Impression launched the Digital Marketing Agency with the University of Nottingham last year as an initiative that aims to help students understand the careers available in digital marketing, what opportunities are in Nottingham, and what it’s like working in the industry. Many business schools and career departments at universities offer similar initiatives, schemes and events that are worth getting involved in to show your attentiveness to gain experience.

For any Nottingham Trent University students that want to get into digital marketing, a great initiative to take part in is Grads4Nottm – a project for students to apply for paid two-week work experience ‘challenges’ with many involving digital and social media marketing. The catch is that students do not know what company they will be working for until the day. Likewise, the companies do not know which students will be working for them until their first day either.

 

“The Grads4Nottm scheme represents a fantastic platform for students to showcase, learn and adapt skills which will be hugely beneficial to prospective employers. The fast-paced, two-week challenges require participants to be adaptable and offer a great opportunity for them to forward creative ideas and to bring fresh impetus to a business.

Through the scheme, NTU students are able to gauge understanding and confidence in working within a business environment. Students can implement their digital marketing talent into an existing workplace and are able to learn how to practise within a working organisation.

Grads4Nottm allows talented students exposure to real-life business challenges, with a number of historical successes. In 2018, 91% of students said the range of transferable skills developed were excellent or very good, while 100% of employers said they would take part in the scheme again.”

Ryan Weston, Employability Business Development Team at Nottingham Trent University

 

Conclusion

 

Short term gigs or working for free in the form of internships has (understandably) a stigma attached to it. However, if you’re wondering how to get into digital marketing with no experience then it is a great way to pad out your CV with the experience that your prospective employers are looking for.

If you manage to secure experience like the suggestions above, you need to recognise that it’s not how long you were there that matters, it’s what you actually did and contributed to. Get involved in projects that interest you and recognise every opportunity as a chance to broaden your understanding of digital marketing.

Don’t forget to make a note of the type of work you have been doing and all the tools used – don’t be modest. This will make writing job applications and updating your CV and LinkedIn a lot easier. The same applies to any work you have done for small businesses and charities. Share links to everything you publish on your social media channels too. Not only will this help develop your personal brand but it makes it a lot easier for your prospective employers to find when they inevitably search for you online.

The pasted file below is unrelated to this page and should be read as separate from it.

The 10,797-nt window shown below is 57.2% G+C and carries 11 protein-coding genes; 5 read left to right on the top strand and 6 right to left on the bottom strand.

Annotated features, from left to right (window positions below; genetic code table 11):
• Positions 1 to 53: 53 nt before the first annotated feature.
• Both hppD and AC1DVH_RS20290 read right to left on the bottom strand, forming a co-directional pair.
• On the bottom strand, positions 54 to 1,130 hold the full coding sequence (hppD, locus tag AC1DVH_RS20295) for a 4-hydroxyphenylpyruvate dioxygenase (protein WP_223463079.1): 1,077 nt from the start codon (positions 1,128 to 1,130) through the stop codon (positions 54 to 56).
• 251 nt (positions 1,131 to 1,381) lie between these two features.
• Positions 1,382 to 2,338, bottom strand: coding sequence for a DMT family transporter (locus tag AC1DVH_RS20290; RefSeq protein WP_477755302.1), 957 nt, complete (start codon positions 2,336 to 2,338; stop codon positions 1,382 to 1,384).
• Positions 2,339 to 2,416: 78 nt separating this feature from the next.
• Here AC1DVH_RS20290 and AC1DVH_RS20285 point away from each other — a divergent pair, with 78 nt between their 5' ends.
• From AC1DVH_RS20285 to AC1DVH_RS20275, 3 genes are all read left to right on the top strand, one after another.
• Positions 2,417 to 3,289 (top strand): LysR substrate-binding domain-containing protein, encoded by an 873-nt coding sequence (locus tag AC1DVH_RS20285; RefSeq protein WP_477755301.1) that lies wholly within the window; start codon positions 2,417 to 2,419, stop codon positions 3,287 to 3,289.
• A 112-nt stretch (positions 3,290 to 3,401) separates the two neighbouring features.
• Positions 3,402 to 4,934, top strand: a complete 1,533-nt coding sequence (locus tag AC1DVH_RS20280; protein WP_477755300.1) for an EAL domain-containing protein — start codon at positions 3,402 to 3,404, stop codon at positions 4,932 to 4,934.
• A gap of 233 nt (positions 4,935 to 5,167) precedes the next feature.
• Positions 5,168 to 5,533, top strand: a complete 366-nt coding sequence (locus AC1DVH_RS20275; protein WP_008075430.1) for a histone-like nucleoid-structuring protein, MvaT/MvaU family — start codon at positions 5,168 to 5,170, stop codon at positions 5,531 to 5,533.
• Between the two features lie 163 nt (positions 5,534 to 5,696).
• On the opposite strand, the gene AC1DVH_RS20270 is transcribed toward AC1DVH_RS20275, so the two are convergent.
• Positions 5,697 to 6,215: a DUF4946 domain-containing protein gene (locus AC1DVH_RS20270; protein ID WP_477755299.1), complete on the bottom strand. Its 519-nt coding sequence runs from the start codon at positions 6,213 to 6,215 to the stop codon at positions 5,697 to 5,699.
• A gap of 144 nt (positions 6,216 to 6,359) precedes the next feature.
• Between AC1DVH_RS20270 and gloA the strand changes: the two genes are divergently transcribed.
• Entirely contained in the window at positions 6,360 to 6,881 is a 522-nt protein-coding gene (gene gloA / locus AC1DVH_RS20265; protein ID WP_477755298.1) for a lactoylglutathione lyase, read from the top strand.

Ultimately, showing that you’re able to be independent is a worthwhile trait to demonstrate in your experience. “Even if it’s not related to digital, having experience in taking the lead in something shows initiative and that you’re able to quickly adapt and change,” Chloe concluded, “these are essential characteristics needed when working in digital marketing and an agency.”

Olivia-Mae Foong

SEO Analyst

Olivia is an SEO Analyst as part of Impression's 2018 Graduate Programme. As a former Fashion and Beauty PR, she now carefully works to assist the SEO team to improve clients' online presence.

2 thoughts on “How To Get Into Digital Marketing (Part 1): The Experience Needed

  1. Matt Trussell says:

    Well written and insightful piece with lots to be taken from it. To add to this, I would suggest elements of freelance work. Through third party freelancing websites such as Fiverr you can complete smaller projects such as writing blogs for people for small amounts of money (scaling up as your experience and portfolio builds, at which point it’s recommended to use more higher-end sites). Keep copies of all the things you do and print them so you have a nice portfolio for any interviews.

    Additionally and better yet, build your own website to showcase both your CV and your skills and work in Google Analytics, blogging and social elements to prove you can gradually increase carefully targeted traffic – the number of visitors are irrelevant as long as they are slowly increasing.

    Everything above can be self-taught so fear not!

  2. John Rowley says:

    Great article Olivia, thanks for sharing. Your point on free internships or offering to support local businesses for free is a great piece of advice. As a hiring manager, my HR team and I often use the phrase “Hire for will, train for skill”

    Offering to support a local business for free shows both excellent will/passion/dedication but also a great entry-point into gathering some skill, too.

    I’ve actually been invited to guest lecture final year marketing students at a few universities across the Midlands, and this is one of the topics I cover on graduate recruitment and professional development. You can read the rest of my marketing lessons here: http://www.johnalexanderrowley.com/10-marketing-lessons-improve-career/

    Thanks again for sharing!